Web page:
The concern articulated by Major General Hacohen that our officers and senior civil servants will be over influenced by the universal attitudes and will forget our unique circumstances resounds as non-Zionist and a reflection of the Shtetl mentality when we were not confident in our ability to cope with foreign influences. We established the State of Israel to terminate fear from what the gentiles think or say, as an embodiment of our confidence in who we are, what we have and, in our ability, to cope and to contribute to the world.
We have tremendous strength. From this position of strength, we can both learn from the world and teach the world. This can only be achieved through engagement and not isolation. Every Professor in Harvard can attest to the great contribution of the Wexner fellows both in and out of the classroom. The Jewish community of Greater Boston can attest to the enriching experience of engagement of the fellows with the community. All the fellows can attest to the tremendous impact of this life changing year, where we learned the importance of mutual commitment between Israel and the American Jewish community.
Another claim that was raised in that interview was that a private foundation should not be the one who sends the fellows to Harvard, but rather they should be sent by the state. The appropriate reply is that Israel is a joint venture between Israel and world Jewry, just like “Birth Right”, the activities of private funds such as Shusterman, Rothchild, Mandel and numerous others as well as projects led by the Jewish federations in Israel. All are a Zionist collaboration that attests to the fact that we are the homeland of the Jewish people.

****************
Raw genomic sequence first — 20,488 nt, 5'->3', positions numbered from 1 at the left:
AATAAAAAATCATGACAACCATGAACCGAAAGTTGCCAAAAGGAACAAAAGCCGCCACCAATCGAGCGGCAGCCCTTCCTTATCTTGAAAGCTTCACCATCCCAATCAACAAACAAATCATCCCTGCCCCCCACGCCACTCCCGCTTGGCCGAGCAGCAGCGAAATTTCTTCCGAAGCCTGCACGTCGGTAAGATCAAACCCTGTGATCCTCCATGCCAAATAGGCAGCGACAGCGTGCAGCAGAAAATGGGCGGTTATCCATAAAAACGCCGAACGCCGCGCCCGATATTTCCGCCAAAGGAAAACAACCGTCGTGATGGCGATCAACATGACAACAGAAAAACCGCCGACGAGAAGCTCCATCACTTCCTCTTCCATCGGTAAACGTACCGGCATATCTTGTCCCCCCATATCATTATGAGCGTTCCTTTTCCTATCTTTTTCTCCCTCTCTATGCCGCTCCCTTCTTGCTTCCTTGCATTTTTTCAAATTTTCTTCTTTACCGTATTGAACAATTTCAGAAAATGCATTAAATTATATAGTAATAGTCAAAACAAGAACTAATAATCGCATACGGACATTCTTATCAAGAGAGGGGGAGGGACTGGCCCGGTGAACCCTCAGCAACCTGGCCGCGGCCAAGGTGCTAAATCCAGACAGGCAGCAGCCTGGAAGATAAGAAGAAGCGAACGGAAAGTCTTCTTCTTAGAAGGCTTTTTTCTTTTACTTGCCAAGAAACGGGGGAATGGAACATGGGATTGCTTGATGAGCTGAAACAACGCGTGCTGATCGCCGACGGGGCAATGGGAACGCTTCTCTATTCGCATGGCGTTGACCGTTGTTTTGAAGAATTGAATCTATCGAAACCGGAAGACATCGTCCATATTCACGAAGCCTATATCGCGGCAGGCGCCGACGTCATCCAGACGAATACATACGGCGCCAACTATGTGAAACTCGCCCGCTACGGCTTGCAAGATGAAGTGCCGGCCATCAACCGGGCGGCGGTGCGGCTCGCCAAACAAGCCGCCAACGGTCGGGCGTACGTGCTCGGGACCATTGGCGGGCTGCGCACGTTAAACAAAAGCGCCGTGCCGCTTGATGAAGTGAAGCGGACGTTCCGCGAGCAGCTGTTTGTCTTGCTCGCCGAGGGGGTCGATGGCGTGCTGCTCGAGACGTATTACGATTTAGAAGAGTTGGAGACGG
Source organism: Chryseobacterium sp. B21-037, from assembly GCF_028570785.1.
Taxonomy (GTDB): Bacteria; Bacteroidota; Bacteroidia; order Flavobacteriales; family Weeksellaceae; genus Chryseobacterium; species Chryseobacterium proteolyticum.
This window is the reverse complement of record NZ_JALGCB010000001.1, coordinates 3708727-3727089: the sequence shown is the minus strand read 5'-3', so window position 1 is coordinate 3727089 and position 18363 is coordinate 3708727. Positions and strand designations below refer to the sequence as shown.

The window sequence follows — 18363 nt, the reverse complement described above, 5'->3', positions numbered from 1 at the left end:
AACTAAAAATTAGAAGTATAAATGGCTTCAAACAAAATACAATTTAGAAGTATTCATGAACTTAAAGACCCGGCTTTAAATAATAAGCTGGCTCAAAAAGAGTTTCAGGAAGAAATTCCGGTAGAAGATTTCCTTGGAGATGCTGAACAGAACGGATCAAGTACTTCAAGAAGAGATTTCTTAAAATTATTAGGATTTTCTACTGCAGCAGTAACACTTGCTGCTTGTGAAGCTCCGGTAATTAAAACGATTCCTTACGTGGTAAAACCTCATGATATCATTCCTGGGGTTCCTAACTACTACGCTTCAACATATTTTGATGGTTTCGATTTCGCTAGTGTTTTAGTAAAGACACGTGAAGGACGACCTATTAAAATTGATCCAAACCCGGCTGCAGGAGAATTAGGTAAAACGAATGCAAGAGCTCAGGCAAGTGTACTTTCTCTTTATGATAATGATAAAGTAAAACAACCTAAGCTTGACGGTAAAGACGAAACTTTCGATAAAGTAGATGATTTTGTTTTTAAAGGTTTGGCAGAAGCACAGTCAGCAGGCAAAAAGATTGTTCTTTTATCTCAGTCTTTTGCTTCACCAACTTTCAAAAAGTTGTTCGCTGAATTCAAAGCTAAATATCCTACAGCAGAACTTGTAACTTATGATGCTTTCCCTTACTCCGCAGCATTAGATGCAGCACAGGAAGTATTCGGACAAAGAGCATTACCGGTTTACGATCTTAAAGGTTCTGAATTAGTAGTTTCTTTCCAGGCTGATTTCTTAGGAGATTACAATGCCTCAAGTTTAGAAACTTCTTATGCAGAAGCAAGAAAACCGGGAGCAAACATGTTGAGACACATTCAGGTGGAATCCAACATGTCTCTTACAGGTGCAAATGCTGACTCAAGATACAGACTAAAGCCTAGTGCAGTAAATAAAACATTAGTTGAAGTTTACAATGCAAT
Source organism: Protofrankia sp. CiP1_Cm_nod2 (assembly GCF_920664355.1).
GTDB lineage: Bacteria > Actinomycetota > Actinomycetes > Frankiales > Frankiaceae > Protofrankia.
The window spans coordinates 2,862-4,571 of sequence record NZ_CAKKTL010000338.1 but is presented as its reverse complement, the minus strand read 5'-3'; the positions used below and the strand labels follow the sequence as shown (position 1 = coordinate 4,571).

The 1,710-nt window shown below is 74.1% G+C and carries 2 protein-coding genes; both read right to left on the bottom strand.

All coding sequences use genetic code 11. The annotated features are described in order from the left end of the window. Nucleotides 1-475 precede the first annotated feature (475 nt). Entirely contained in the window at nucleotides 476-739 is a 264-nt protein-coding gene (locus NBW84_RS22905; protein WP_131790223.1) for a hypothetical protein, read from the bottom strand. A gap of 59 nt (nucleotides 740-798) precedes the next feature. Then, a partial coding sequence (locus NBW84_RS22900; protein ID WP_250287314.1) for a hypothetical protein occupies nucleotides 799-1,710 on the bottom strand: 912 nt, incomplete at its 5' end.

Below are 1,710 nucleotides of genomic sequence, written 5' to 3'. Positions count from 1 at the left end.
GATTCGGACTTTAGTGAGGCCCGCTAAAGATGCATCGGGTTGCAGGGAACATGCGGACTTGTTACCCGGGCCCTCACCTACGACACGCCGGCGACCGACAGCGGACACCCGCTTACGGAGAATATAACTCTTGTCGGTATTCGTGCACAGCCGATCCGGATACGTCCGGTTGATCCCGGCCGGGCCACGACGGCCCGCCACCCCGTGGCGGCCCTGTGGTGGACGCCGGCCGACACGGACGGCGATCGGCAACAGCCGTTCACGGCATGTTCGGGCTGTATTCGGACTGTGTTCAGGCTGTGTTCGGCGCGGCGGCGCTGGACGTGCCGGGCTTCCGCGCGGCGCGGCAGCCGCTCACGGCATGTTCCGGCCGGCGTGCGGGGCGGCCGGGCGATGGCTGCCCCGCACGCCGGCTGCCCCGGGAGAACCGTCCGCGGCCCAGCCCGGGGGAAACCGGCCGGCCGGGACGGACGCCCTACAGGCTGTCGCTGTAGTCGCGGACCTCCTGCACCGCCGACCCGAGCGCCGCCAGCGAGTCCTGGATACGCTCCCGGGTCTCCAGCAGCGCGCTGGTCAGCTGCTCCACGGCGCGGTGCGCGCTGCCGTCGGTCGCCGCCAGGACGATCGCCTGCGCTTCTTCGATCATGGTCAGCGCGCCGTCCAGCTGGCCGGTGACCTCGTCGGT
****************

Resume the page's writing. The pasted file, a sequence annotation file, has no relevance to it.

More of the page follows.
On its own the state could not afford Harvard and we would have to settle for a more mediocre university. Just like other joint ventures, the State monitors and regulates the process to assure that it is professional and not political, and that the fellows who apply for the fellowship indeed represent the whole spectrum of Israeli society.
I assume that Major General Hacohen does not complain that the IDF use American aircrafts and that the IDF is constantly improving its interoperability with NATO militaries and especially with the American military. I am sure that Major General Hacohen also doesn’t oppose “Iron Dome” and the “Arrow” which are a joint venture with the Americans.
I am appalled when the attack against the Wexner Foundation comes from those who present the public servants in Israel as a dangerous leftist elite trying to steal the seat from the acting Prime Minister. However, when a Zionist intellectual such as Major General Hacohen is recruited to the efforts to end this patriotic Zionist program that contributes so much to the State of Israel I wonder – “E Tu Brute” my friend and mentor Gershon?
Nadav Tamir, is the Chair of the Israel Wexner alumni association, he was chosen as a Wexner fellow at the Harvard Kennedy School in 2003. Nadav was an Israeli diplomat and a foreign Policy adviser for many years.